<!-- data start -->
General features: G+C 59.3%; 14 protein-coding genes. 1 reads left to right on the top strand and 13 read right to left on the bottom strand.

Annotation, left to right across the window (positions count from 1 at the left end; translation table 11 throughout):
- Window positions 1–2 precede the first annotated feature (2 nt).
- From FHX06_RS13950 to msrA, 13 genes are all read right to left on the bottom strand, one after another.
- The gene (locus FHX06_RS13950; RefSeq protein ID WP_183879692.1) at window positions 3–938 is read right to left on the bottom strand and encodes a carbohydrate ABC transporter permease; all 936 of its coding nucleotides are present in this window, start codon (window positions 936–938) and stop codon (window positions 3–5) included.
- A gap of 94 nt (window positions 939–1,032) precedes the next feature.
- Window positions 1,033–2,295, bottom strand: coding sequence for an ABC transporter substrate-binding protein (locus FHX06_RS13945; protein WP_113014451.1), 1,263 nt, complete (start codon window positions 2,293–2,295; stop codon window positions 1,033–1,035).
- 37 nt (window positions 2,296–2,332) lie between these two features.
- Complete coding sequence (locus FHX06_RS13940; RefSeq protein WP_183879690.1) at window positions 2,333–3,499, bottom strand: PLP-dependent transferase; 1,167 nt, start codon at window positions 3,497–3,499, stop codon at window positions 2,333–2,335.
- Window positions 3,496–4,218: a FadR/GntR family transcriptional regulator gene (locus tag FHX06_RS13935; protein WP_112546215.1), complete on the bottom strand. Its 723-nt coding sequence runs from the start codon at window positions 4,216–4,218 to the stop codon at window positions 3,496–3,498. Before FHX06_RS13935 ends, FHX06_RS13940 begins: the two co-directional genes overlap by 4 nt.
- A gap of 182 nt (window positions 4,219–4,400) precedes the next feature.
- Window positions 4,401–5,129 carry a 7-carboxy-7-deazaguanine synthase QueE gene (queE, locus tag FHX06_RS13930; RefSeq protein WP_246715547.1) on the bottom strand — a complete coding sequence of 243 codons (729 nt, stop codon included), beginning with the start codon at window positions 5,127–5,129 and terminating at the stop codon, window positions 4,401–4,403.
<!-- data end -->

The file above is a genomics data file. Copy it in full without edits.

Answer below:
General features: G+C 59.3%; 14 protein-coding genes. 1 reads left to right on the top strand and 13 read right to left on the bottom strand.

Annotation, left to right across the window (positions count from 1 at the left end; translation table 11 throughout):
- Window positions 1–2 precede the first annotated feature (2 nt).
- From FHX06_RS13950 to msrA, 13 genes are all read right to left on the bottom strand, one after another.
- The gene (locus FHX06_RS13950; RefSeq protein ID WP_183879692.1) at window positions 3–938 is read right to left on the bottom strand and encodes a carbohydrate ABC transporter permease; all 936 of its coding nucleotides are present in this window, start codon (window positions 936–938) and stop codon (window positions 3–5) included.
- A gap of 94 nt (window positions 939–1,032) precedes the next feature.
- Window positions 1,033–2,295, bottom strand: coding sequence for an ABC transporter substrate-binding protein (locus FHX06_RS13945; protein WP_113014451.1), 1,263 nt, complete (start codon window positions 2,293–2,295; stop codon window positions 1,033–1,035).
- 37 nt (window positions 2,296–2,332) lie between these two features.
- Complete coding sequence (locus FHX06_RS13940; RefSeq protein WP_183879690.1) at window positions 2,333–3,499, bottom strand: PLP-dependent transferase; 1,167 nt, start codon at window positions 3,497–3,499, stop codon at window positions 2,333–2,335.
- Window positions 3,496–4,218: a FadR/GntR family transcriptional regulator gene (locus tag FHX06_RS13935; protein WP_112546215.1), complete on the bottom strand. Its 723-nt coding sequence runs from the start codon at window positions 4,216–4,218 to the stop codon at window positions 3,496–3,498. Before FHX06_RS13935 ends, FHX06_RS13940 begins: the two co-directional genes overlap by 4 nt.
- A gap of 182 nt (window positions 4,219–4,400) precedes the next feature.
- Window positions 4,401–5,129 carry a 7-carboxy-7-deazaguanine synthase QueE gene (queE, locus tag FHX06_RS13930; RefSeq protein WP_246715547.1) on the bottom strand — a complete coding sequence of 243 codons (729 nt, stop codon included), beginning with the start codon at window positions 5,127–5,129 and terminating at the stop codon, window positions 4,401–4,403.